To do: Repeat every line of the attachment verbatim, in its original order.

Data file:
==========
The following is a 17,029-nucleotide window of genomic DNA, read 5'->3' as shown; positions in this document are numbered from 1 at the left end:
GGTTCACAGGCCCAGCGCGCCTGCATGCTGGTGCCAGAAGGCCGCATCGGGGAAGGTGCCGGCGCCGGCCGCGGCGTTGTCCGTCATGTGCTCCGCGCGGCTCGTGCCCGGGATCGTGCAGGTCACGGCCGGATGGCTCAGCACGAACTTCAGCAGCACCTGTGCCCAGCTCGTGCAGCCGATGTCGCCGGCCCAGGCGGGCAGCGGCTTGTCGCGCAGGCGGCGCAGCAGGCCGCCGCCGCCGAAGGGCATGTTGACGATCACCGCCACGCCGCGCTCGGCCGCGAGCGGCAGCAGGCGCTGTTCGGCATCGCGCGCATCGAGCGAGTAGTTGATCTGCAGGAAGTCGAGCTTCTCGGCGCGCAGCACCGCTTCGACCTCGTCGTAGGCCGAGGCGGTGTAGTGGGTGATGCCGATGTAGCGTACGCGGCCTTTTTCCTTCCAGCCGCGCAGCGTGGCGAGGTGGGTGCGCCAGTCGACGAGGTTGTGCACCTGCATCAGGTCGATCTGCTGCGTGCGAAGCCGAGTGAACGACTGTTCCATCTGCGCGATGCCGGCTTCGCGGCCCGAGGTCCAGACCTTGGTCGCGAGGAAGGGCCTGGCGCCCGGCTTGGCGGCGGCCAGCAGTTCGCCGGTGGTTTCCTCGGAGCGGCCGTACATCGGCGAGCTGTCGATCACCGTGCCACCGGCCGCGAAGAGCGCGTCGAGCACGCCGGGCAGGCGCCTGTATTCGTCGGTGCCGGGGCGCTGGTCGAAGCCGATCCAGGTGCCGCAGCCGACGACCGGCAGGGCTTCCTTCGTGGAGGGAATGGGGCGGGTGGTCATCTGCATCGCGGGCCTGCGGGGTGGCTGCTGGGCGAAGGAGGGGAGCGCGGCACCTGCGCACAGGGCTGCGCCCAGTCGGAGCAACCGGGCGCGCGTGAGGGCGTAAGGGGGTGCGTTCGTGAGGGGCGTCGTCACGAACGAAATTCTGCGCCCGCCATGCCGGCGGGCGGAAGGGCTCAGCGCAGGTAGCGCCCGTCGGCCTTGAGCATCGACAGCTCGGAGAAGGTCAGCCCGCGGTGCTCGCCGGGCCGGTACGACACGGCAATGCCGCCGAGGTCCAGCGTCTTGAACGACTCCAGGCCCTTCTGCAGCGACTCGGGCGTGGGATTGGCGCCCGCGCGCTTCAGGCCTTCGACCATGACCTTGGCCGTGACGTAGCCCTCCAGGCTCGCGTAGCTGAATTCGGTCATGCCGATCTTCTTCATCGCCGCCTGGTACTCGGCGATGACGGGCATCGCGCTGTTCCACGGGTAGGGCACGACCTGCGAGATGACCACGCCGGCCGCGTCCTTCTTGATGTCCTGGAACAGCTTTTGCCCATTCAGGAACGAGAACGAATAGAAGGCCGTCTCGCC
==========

The following is a 17,029-nucleotide window of genomic DNA, read 5'->3' as shown; positions in this document are numbered from 1 at the left end:
GGTTCACAGGCCCAGCGCGCCTGCATGCTGGTGCCAGAAGGCCGCATCGGGGAAGGTGCCGGCGCCGGCCGCGGCGTTGTCCGTCATGTGCTCCGCGCGGCTCGTGCCCGGGATCGTGCAGGTCACGGCCGGATGGCTCAGCACGAACTTCAGCAGCACCTGTGCCCAGCTCGTGCAGCCGATGTCGCCGGCCCAGGCGGGCAGCGGCTTGTCGCGCAGGCGGCGCAGCAGGCCGCCGCCGCCGAAGGGCATGTTGACGATCACCGCCACGCCGCGCTCGGCCGCGAGCGGCAGCAGGCGCTGTTCGGCATCGCGCGCATCGAGCGAGTAGTTGATCTGCAGGAAGTCGAGCTTCTCGGCGCGCAGCACCGCTTCGACCTCGTCGTAGGCCGAGGCGGTGTAGTGGGTGATGCCGATGTAGCGTACGCGGCCTTTTTCCTTCCAGCCGCGCAGCGTGGCGAGGTGGGTGCGCCAGTCGACGAGGTTGTGCACCTGCATCAGGTCGATCTGCTGCGTGCGAAGCCGAGTGAACGACTGTTCCATCTGCGCGATGCCGGCTTCGCGGCCCGAGGTCCAGACCTTGGTCGCGAGGAAGGGCCTGGCGCCCGGCTTGGCGGCGGCCAGCAGTTCGCCGGTGGTTTCCTCGGAGCGGCCGTACATCGGCGAGCTGTCGATCACCGTGCCACCGGCCGCGAAGAGCGCGTCGAGCACGCCGGGCAGGCGCCTGTATTCGTCGGTGCCGGGGCGCTGGTCGAAGCCGATCCAGGTGCCGCAGCCGACGACCGGCAGGGCTTCCTTCGTGGAGGGAATGGGGCGGGTGGTCATCTGCATCGCGGGCCTGCGGGGTGGCTGCTGGGCGAAGGAGGGGAGCGCGGCACCTGCGCACAGGGCTGCGCCCAGTCGGAGCAACCGGGCGCGCGTGAGGGCGTAAGGGGGTGCGTTCGTGAGGGGCGTCGTCACGAACGAAATTCTGCGCCCGCCATGCCGGCGGGCGGAAGGGCTCAGCGCAGGTAGCGCCCGTCGGCCTTGAGCATCGACAGCTCGGAGAAGGTCAGCCCGCGGTGCTCGCCGGGCCGGTACGACACGGCAATGCCGCCGAGGTCCAGCGTCTTGAACGACTCCAGGCCCTTCTGCAGCGACTCGGGCGTGGGATTGGCGCCCGCGCGCTTCAGGCCTTCGACCATGACCTTGGCCGTGACGTAGCCCTCCAGGCTCGCGTAGCTGAATTCGGTCATGCCGATCTTCTTCATCGCCGCCTGGTACTCGGCGATGACGGGCATCGCGCTGTTCCACGGGTAGGGCACGACCTGCGAGATGACCACGCCGGCCGCGTCCTTCTTGATGTCCTGGAACAGCTTTTGCCCATTCAGGAACGAGAACGAATAGAAGGCCGTCTCGCC